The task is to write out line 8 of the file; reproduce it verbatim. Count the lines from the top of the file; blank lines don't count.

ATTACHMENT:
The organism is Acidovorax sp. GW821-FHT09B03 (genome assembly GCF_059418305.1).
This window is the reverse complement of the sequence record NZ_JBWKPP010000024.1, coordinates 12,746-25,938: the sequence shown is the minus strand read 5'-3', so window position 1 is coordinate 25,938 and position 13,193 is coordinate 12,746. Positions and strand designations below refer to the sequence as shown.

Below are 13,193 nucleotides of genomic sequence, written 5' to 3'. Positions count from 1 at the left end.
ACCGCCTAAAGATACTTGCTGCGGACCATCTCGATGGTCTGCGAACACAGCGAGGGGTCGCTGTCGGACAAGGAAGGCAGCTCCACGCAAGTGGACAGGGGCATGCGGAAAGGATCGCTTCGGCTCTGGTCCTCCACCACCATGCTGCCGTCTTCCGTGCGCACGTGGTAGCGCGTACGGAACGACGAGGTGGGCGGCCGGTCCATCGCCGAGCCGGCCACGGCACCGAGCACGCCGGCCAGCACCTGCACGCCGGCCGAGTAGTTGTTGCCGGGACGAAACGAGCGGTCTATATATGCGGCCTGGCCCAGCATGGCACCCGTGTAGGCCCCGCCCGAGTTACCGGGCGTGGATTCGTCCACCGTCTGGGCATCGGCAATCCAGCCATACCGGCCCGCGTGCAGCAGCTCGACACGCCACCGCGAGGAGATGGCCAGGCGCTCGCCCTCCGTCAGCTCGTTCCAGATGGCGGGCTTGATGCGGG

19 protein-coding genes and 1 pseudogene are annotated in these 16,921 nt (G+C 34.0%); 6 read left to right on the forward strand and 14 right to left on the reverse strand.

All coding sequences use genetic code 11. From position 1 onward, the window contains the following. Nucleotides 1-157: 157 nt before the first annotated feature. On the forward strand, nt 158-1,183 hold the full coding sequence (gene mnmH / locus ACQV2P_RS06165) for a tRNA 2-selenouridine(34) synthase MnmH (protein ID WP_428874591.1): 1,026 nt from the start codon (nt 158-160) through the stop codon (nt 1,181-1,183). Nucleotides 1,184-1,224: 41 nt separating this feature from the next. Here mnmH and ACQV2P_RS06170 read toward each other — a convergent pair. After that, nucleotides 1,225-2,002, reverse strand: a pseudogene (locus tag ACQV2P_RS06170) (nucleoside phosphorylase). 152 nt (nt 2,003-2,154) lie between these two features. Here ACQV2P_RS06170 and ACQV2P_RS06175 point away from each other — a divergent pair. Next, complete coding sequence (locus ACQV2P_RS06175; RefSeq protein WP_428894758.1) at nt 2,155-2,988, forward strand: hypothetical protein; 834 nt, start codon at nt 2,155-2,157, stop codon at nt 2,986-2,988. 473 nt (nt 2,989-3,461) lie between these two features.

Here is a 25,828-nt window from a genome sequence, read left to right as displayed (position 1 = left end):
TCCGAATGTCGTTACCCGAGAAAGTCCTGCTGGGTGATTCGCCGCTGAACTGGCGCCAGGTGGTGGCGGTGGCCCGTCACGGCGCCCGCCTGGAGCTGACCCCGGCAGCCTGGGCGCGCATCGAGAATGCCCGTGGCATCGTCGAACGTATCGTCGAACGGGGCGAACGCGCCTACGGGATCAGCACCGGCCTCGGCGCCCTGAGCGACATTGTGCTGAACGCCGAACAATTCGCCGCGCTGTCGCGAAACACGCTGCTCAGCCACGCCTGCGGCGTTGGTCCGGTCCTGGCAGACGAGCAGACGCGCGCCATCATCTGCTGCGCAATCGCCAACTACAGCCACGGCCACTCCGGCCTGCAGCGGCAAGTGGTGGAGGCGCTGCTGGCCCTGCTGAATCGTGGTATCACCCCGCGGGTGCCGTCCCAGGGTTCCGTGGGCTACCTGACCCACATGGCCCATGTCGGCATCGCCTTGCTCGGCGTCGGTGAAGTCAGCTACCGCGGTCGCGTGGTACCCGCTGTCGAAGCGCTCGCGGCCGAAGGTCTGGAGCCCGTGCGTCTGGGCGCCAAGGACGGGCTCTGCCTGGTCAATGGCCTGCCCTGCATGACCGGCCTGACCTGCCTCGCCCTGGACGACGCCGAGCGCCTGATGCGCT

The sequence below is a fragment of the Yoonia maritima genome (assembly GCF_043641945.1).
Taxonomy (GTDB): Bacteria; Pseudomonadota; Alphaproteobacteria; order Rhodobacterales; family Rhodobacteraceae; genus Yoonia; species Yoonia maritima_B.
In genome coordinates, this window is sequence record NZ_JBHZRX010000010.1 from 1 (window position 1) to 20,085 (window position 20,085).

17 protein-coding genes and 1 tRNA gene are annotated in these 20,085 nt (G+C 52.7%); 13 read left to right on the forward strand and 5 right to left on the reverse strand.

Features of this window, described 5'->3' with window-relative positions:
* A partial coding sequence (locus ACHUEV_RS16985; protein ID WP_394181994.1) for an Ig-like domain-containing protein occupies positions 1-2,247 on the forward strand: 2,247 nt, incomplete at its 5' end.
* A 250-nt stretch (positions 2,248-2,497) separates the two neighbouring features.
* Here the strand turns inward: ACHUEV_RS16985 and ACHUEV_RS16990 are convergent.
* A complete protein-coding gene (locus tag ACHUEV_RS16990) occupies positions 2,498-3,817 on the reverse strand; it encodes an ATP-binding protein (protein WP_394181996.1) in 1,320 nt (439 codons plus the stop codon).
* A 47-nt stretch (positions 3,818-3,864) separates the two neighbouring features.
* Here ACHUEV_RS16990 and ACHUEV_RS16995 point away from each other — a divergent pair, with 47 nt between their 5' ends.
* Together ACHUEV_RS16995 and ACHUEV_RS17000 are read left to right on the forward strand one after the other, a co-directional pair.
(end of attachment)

TCCGAATGTCGTTACCCGAGAAAGTCCTGCTGGGTGATTCGCCGCTGAACTGGCGCCAGGTGGTGGCGGTGGCCCGTCACGGCGCCCGCCTGGAGCTGACCCCGGCAGCCTGGGCGCGCATCGAGAATGCCCGTGGCATCGTCGAACGTATCGTCGAACGGGGCGAACGCGCCTACGGGATCAGCACCGGCCTCGGCGCCCTGAGCGACATTGTGCTGAACGCCGAACAATTCGCCGCGCTGTCGCGAAACACGCTGCTCAGCCACGCCTGCGGCGTTGGTCCGGTCCTGGCAGACGAGCAGACGCGCGCCATCATCTGCTGCGCAATCGCCAACTACAGCCACGGCCACTCCGGCCTGCAGCGGCAAGTGGTGGAGGCGCTGCTGGCCCTGCTGAATCGTGGTATCACCCCGCGGGTGCCGTCCCAGGGTTCCGTGGGCTACCTGACCCACATGGCCCATGTCGGCATCGCCTTGCTCGGCGTCGGTGAAGTCAGCTACCGCGGTCGCGTGGTACCCGCTGTCGAAGCGCTCGCGGCCGAAGGTCTGGAGCCCGTGCGTCTGGGCGCCAAGGACGGGCTCTGCCTGGTCAATGGCCTGCCCTGCATGACCGGCCTGACCTGCCTCGCCCTGGACGACGCCGAGCGCCTGATGCGCT